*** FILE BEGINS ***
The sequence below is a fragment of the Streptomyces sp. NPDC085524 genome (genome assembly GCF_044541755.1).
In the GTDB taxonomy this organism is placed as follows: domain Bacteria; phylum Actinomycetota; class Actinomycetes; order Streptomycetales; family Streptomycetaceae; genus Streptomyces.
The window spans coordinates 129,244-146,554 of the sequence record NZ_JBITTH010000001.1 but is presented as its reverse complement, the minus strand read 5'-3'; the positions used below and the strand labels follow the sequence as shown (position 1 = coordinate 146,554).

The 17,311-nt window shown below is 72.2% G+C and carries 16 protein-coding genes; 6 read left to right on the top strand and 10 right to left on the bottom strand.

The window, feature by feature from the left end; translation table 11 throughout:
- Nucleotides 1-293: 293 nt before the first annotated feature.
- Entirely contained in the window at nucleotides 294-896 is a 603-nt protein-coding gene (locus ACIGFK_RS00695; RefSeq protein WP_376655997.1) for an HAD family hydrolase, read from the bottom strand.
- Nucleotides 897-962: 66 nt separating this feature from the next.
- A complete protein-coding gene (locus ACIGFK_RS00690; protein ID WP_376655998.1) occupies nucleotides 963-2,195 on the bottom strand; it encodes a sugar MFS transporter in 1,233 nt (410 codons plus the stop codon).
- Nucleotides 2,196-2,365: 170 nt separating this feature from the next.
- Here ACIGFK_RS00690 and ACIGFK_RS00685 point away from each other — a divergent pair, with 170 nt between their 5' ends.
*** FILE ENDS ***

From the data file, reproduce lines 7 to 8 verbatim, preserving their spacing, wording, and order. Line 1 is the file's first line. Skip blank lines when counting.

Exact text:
- Entirely contained in the window at nucleotides 294-896 is a 603-nt protein-coding gene (locus ACIGFK_RS00695; RefSeq protein WP_376655997.1) for an HAD family hydrolase, read from the bottom strand.
- Nucleotides 897-962: 66 nt separating this feature from the next.